More rain pelted down in California. Another snowstorm blasted the state of Washington. Additional freeze warnings plagued northern Florida. All this and February still isn’t over yet. How long does it take 28 days to pass?
It would indeed be unfair to lay all of the responsibility for the climatological miseries on poor February. It was merely an accessory to the crimes, guilty by association.
Ignore the weather, and February has a lot to offer for being the shortest month. It boasts about hosting more holidays per diem than any other month.
February’s progressive party includes Groundhog Day, Lincoln’s birthday, Valentines Day, Washington’s Birthday, and Presidents’ Day. Of course, all of those human conceived days have morphed into nothing more than flashy marketing ploys for a small town in Pennsylvania and retailers big and small nationwide.
I suppose, however, that much of our February malaise comes from nothing more than cabin fever. Never mind the occasional warm day when you could poke your head outside. As we all know, that was nothing but a February tease. It’s safest to stay inside until March.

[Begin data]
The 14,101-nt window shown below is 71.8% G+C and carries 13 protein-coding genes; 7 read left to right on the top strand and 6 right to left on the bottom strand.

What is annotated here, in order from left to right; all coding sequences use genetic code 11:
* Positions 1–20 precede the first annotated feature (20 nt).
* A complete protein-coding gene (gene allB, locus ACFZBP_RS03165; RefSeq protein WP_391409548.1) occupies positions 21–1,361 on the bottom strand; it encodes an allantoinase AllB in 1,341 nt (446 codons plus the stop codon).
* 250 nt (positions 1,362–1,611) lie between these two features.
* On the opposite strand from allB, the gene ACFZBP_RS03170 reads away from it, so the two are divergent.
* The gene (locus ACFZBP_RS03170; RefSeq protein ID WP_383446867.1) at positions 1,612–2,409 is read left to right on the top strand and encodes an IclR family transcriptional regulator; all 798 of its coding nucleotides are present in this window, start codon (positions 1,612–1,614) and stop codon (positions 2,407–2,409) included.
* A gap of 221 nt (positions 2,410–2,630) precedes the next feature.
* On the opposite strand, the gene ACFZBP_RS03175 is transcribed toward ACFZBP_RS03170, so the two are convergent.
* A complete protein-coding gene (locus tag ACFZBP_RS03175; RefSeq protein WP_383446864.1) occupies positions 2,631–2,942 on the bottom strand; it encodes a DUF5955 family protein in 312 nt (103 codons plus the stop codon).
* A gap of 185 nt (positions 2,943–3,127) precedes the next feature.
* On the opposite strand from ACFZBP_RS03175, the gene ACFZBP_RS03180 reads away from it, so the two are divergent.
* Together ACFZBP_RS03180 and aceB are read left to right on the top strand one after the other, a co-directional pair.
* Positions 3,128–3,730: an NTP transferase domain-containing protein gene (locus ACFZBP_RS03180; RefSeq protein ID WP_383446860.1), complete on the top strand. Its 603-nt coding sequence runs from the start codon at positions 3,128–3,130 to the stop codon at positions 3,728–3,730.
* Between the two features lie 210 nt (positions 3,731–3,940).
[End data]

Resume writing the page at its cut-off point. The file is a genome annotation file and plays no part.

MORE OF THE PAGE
Despite February’s chilly temperament, she does offer us at least one advantage besides being the briefest month. From beginning to end, we gain almost an hour of daylight in February.
Winter’s darkness is waning. In that, we find hope, rejoice, and offer February our heartfelt thanks.
It was Thursday, and I hadn’t decided on my Photo of the Week, which I normally do well ahead of time. The last few days have been hectic with family responsibilities, writing deadlines, and yet another winter storm that brought snow, sleet, freezing rain, and rain.
I was thinking about what photo to feature as I drove home from a meeting this morning. When I turned south onto Switchboard Road, this scene grabbed my attention. I looked in my rearview mirror and to the road ahead of me. The narrow, curvy road is a busy thoroughfare, but the coast was clear. Down went the window, and I quickly snapped the scene.
The morning’s sun filtered through the storm’s residual clouds and a streak of rising fog. The rays glinted off of the three inches of snow encrusted with a glaze of ice. It looks black and white with only a hint of light blue showing.
I knew right then and there that “From Switchboard Road” would be my Photo of the Week.
The polar vortex has had its way with most of us in the U.S. again this winter. Once it sank south and east out of the Canadian Arctic area, record cold temperatures and wind chills were set all across the northern states and some far into the south.
My wife and I watched the TV news in sympathy with those freezing in the frigidness of blinding blizzards and well below zero wind chills. We even had freeze warnings in northeast Florida, where we have spent parts of the last few winters.